The Panhandle has seen some unusually cold temperatures this week, causing the St. Joe Bay to reach temperatures below 50 degrees.
Which Gulf World’s Senior Veterinarian, Julie Cavin, said can be too cold for many sea turtle to handle.
“They are cold-blooded animals so their body temperature gets too cold for their systems to function so they sort of shut down,” she said.
When this happens the turtles can be found floating in the water or washed up on shore, so crews from Florida Fish and Wildlife Conservation (FWC) and the U.S. Geological Survey have rescued more than 200 cold-stunned turtles and delivered them to Gulf World for treatment.
“We’ll do exams on them to make sure they are responsive, and at least somewhat active, and give them medications, emergency medications, that are needed to the turtles that are not responsive,” Cavin said.
Cavin said they will give responsive sea turtles fluids, then put them in 65 degree water to help warm them up.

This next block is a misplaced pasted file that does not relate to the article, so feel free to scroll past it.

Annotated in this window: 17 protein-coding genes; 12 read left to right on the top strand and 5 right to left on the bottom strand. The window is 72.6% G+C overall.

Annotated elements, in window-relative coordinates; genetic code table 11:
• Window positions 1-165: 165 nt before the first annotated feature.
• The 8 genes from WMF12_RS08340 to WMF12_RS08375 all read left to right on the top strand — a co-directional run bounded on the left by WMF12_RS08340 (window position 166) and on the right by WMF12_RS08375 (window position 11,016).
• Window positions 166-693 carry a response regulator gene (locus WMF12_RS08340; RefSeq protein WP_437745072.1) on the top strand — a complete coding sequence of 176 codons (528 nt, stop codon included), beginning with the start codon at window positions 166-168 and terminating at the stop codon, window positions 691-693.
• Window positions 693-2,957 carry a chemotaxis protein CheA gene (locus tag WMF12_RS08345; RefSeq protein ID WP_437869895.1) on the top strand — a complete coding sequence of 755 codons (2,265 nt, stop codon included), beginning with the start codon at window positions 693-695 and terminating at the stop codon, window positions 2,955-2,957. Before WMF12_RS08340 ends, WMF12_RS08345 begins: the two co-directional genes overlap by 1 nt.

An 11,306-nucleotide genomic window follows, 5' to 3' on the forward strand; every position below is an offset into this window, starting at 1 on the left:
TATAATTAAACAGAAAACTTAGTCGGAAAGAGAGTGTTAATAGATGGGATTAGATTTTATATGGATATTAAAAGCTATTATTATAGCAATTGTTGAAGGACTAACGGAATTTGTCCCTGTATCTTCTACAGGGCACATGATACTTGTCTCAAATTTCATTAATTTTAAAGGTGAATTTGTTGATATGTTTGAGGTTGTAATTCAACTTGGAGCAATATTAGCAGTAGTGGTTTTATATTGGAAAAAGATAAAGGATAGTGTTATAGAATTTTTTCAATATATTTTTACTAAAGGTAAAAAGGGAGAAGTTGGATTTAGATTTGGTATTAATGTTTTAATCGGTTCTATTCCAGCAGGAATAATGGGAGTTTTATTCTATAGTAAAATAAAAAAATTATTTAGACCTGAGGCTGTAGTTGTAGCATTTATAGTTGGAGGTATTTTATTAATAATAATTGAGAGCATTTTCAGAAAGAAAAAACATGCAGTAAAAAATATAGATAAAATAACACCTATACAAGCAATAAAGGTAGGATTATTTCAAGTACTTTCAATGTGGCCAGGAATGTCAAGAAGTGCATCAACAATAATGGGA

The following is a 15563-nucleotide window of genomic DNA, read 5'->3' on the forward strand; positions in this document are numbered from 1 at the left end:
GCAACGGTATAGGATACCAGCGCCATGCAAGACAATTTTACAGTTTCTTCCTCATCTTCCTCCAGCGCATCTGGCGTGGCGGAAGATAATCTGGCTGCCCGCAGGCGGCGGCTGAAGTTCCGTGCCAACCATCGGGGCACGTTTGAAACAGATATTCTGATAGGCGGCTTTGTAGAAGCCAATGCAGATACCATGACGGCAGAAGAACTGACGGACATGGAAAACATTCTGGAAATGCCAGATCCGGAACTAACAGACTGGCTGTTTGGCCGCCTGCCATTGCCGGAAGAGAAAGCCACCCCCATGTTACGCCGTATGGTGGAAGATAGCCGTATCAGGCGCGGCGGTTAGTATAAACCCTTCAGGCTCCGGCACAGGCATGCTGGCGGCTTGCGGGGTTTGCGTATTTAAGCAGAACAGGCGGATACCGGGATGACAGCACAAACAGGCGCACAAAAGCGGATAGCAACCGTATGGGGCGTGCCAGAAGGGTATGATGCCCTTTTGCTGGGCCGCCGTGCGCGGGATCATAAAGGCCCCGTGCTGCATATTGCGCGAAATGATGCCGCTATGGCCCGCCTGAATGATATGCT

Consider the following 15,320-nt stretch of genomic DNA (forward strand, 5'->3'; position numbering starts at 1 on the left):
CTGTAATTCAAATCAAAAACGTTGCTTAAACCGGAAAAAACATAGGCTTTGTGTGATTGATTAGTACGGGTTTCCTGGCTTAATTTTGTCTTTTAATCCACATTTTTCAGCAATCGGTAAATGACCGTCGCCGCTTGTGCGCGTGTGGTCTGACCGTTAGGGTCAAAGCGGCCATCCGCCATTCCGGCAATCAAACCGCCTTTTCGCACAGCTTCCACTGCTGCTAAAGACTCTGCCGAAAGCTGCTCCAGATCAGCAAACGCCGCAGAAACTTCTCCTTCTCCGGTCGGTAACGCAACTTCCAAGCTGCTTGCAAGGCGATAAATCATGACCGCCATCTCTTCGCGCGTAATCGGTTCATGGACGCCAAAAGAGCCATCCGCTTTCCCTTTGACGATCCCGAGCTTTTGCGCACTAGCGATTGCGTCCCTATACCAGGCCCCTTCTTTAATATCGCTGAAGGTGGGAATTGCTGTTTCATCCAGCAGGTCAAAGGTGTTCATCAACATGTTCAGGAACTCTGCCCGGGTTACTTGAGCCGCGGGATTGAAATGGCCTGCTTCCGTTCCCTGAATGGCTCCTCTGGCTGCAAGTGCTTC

“Often times as soon as we put them in the water they will start breathing better and swimming,” she said. “We have turtles that are in the water now that are sleeping on the bottom, which is what they should do. They’re swimming normally, breathing normally.”
While they anticipate to treat more than 300 turtles by the end of the week, Cavin said they are hoping the turtles will be well enough to release back into warmer areas of the gulf next week.
Gulf World is accepting donations of towels, blankets, sheets, and kiddie pools, which can be dropped off at Gulf World’s gift shop on Front Beach Road.